Thursday, June 27, 2013

Gravity, man.

I've always been very interested in gravity. I studied gravity on my own time in high school, having found a book called "The New Gravitation". While reading that book, I learned about neutron stars and black holes. I learned how to calculate orbital periods.

For your enjoyment, consider the Laser Intereferometer Gravitational Observatory (LIGO). It is designed to detect gravity waves. Because gravity is such a weak force, two very large installations have been built, 2,000 miles apart. The estimated variance to be detected is about 10-^16 of one centimeter, or about 100 millionth the diameter of a hydrogen atom.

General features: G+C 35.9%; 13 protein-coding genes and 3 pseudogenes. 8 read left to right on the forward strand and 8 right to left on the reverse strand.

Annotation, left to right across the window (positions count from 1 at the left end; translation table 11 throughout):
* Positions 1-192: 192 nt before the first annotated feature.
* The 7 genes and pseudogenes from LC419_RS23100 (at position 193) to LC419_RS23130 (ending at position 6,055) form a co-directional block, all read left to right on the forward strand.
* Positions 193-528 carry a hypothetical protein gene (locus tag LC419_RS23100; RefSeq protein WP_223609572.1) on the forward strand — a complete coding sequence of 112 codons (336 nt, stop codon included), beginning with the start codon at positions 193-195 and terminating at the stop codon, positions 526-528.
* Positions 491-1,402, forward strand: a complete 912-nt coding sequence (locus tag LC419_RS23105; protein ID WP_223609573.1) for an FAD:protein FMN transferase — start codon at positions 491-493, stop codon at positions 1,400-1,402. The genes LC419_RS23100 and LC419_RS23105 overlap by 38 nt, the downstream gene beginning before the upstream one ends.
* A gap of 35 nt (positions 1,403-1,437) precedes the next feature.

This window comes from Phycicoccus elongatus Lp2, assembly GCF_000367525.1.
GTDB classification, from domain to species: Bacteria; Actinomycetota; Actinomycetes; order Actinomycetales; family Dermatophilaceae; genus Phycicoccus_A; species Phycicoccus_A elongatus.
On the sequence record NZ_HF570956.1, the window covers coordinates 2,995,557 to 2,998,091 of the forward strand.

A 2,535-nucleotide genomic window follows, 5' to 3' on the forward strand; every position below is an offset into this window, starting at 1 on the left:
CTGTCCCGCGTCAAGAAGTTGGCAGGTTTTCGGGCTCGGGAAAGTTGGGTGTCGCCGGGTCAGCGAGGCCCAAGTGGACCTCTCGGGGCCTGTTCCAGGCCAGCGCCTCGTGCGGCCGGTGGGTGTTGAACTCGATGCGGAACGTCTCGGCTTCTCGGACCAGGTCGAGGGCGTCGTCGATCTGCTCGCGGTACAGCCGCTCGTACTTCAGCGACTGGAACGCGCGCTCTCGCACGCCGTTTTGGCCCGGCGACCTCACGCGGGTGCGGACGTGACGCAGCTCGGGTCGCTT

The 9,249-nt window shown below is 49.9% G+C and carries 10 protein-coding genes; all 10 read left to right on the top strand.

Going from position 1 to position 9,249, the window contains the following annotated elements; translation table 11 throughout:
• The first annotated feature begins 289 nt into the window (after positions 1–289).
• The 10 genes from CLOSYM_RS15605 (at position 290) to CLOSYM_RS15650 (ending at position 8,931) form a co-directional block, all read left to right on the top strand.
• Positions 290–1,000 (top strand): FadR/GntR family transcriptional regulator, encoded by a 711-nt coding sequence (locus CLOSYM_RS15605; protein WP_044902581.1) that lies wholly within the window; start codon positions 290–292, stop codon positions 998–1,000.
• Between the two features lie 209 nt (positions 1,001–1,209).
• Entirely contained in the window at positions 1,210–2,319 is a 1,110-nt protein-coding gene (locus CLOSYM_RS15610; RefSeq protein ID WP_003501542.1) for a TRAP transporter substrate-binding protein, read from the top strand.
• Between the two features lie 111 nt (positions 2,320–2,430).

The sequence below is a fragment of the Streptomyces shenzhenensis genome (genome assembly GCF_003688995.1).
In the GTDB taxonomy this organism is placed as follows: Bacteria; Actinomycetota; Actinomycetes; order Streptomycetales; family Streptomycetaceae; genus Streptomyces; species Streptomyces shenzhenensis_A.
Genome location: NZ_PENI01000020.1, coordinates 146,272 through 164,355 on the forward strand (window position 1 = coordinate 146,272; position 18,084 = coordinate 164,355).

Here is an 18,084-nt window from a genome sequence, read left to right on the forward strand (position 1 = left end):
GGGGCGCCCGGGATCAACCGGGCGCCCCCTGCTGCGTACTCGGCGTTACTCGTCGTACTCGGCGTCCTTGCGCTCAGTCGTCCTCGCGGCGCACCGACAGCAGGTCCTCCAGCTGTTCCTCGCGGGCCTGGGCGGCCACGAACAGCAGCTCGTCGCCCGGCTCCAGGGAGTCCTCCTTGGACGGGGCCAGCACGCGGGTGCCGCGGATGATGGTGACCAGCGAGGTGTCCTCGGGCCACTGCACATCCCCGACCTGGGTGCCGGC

Though gravity waves have not been detected directly, measurements of a binary system of neutron stars compare favorably with predictions. What did they measure?

To understand what they measured, lets look at how the the observatory is constructed. Each installation in LIGO consists of two laser beams pointed at separate mirrors, 4 kilometers away. The laser beams are set perpendicular to each other to create an intereferometer. The beams are allowed to cross and are kept in phase with each other.

When a gravity wave passes, the beams may be moved out of phase and the alarm is tripped to indicate a possible detection event. When a detection event is seen, the observatory communicates with other optical and radio observatories for correlation.

I've always loved gravity. It keeps me grounded.
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